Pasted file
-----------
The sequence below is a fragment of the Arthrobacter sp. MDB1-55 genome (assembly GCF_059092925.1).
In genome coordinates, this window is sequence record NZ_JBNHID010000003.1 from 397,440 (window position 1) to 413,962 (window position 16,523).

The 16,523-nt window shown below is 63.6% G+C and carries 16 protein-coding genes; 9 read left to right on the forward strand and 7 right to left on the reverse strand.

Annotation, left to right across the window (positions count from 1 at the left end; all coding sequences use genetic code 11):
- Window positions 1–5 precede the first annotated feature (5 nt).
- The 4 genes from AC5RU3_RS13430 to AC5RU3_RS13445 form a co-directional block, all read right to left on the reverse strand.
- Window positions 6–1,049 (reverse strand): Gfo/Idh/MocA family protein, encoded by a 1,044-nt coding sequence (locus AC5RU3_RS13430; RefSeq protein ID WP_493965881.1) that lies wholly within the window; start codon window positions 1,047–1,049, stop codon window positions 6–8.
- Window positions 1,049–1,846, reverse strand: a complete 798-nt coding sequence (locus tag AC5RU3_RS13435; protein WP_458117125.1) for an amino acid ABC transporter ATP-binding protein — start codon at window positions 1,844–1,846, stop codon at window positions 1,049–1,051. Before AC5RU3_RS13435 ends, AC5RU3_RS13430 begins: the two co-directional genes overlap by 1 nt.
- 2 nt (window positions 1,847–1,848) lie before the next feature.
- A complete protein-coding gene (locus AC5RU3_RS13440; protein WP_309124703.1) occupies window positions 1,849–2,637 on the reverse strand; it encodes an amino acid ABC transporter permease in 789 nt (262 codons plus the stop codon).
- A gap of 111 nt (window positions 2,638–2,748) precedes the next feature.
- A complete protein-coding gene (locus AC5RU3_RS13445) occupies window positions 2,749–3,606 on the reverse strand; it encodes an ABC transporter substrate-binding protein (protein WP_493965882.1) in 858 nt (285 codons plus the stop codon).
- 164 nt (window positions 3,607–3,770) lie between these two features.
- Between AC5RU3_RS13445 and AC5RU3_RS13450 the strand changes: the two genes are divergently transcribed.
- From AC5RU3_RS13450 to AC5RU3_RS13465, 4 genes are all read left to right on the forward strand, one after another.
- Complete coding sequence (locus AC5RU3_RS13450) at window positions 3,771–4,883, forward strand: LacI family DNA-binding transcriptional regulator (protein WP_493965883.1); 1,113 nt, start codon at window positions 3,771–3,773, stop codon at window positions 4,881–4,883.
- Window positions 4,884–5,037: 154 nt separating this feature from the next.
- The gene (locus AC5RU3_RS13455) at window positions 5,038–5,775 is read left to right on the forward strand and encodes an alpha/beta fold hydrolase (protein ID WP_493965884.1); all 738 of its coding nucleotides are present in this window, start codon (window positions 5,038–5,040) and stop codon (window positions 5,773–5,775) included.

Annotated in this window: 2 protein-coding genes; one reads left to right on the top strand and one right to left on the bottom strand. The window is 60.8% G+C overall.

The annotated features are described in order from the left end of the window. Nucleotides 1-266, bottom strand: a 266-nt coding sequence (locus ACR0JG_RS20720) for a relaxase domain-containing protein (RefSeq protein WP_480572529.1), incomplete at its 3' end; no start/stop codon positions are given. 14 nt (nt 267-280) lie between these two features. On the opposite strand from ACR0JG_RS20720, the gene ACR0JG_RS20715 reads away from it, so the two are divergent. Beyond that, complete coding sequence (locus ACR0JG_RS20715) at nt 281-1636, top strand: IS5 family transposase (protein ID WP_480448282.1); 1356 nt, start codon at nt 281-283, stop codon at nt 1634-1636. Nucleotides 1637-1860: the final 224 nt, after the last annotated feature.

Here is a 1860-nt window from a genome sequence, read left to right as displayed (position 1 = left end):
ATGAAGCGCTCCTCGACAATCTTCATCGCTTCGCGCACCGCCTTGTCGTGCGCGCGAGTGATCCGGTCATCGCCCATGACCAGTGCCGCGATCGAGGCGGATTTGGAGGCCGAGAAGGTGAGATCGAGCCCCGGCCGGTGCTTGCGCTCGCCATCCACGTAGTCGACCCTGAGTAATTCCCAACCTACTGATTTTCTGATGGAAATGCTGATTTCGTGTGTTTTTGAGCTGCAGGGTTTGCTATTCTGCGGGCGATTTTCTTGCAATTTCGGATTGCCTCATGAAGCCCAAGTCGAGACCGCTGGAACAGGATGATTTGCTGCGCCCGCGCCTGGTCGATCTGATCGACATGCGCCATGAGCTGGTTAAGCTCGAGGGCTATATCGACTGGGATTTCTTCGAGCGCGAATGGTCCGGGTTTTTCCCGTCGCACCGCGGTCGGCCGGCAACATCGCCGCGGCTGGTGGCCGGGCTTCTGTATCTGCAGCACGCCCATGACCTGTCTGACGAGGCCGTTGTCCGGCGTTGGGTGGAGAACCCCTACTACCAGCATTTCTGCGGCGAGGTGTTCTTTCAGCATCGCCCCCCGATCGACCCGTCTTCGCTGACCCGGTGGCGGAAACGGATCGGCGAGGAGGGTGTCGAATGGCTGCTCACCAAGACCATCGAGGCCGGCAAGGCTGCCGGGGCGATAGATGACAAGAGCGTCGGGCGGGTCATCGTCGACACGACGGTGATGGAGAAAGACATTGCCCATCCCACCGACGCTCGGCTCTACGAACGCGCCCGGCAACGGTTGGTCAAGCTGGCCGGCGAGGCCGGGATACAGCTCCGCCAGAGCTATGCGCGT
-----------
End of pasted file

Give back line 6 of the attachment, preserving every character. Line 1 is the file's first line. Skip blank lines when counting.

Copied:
- The 4 genes from AC5RU3_RS13430 to AC5RU3_RS13445 form a co-directional block, all read right to left on the reverse strand.